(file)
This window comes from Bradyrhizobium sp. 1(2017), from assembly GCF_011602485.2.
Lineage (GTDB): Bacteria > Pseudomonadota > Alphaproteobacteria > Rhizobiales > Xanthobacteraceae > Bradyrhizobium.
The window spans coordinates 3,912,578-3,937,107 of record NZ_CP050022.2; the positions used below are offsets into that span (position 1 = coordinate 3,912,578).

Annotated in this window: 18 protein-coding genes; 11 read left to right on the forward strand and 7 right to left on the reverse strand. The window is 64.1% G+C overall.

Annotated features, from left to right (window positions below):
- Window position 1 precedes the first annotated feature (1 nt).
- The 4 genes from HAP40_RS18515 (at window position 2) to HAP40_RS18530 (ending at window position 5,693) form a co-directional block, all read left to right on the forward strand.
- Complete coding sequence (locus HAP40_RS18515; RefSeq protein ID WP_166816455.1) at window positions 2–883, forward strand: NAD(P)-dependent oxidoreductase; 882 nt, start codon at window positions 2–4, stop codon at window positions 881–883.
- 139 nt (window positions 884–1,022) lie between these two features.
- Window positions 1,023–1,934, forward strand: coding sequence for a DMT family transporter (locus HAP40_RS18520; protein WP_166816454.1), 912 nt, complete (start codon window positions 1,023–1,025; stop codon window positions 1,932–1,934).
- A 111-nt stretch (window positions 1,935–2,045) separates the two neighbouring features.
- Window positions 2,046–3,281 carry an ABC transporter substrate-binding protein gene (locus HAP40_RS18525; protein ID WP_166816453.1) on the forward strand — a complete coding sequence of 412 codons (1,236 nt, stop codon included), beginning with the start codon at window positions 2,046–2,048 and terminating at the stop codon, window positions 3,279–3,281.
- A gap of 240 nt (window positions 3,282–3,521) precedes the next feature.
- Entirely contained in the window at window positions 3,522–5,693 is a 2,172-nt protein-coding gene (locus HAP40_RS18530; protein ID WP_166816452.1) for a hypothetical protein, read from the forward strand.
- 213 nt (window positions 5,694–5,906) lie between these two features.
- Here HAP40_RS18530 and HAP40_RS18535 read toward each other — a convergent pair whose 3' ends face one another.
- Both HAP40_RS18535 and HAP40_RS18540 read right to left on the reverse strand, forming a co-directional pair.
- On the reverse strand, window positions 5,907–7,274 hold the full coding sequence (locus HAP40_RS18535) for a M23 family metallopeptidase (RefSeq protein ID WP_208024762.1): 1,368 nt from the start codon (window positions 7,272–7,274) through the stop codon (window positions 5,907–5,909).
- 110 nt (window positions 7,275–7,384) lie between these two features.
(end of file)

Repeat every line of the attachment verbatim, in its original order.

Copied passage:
This window comes from Bradyrhizobium sp. 1(2017), from assembly GCF_011602485.2.
Lineage (GTDB): Bacteria > Pseudomonadota > Alphaproteobacteria > Rhizobiales > Xanthobacteraceae > Bradyrhizobium.
The window spans coordinates 3,912,578-3,937,107 of record NZ_CP050022.2; the positions used below are offsets into that span (position 1 = coordinate 3,912,578).

Annotated in this window: 18 protein-coding genes; 11 read left to right on the forward strand and 7 right to left on the reverse strand. The window is 64.1% G+C overall.

Annotated features, from left to right (window positions below):
- Window position 1 precedes the first annotated feature (1 nt).
- The 4 genes from HAP40_RS18515 (at window position 2) to HAP40_RS18530 (ending at window position 5,693) form a co-directional block, all read left to right on the forward strand.
- Complete coding sequence (locus HAP40_RS18515; RefSeq protein ID WP_166816455.1) at window positions 2–883, forward strand: NAD(P)-dependent oxidoreductase; 882 nt, start codon at window positions 2–4, stop codon at window positions 881–883.
- 139 nt (window positions 884–1,022) lie between these two features.
- Window positions 1,023–1,934, forward strand: coding sequence for a DMT family transporter (locus HAP40_RS18520; protein WP_166816454.1), 912 nt, complete (start codon window positions 1,023–1,025; stop codon window positions 1,932–1,934).
- A 111-nt stretch (window positions 1,935–2,045) separates the two neighbouring features.
- Window positions 2,046–3,281 carry an ABC transporter substrate-binding protein gene (locus HAP40_RS18525; protein ID WP_166816453.1) on the forward strand — a complete coding sequence of 412 codons (1,236 nt, stop codon included), beginning with the start codon at window positions 2,046–2,048 and terminating at the stop codon, window positions 3,279–3,281.
- A gap of 240 nt (window positions 3,282–3,521) precedes the next feature.
- Entirely contained in the window at window positions 3,522–5,693 is a 2,172-nt protein-coding gene (locus HAP40_RS18530; protein ID WP_166816452.1) for a hypothetical protein, read from the forward strand.
- 213 nt (window positions 5,694–5,906) lie between these two features.
- Here HAP40_RS18530 and HAP40_RS18535 read toward each other — a convergent pair whose 3' ends face one another.
- Both HAP40_RS18535 and HAP40_RS18540 read right to left on the reverse strand, forming a co-directional pair.
- On the reverse strand, window positions 5,907–7,274 hold the full coding sequence (locus HAP40_RS18535) for a M23 family metallopeptidase (RefSeq protein ID WP_208024762.1): 1,368 nt from the start codon (window positions 7,272–7,274) through the stop codon (window positions 5,907–5,909).
- 110 nt (window positions 7,275–7,384) lie between these two features.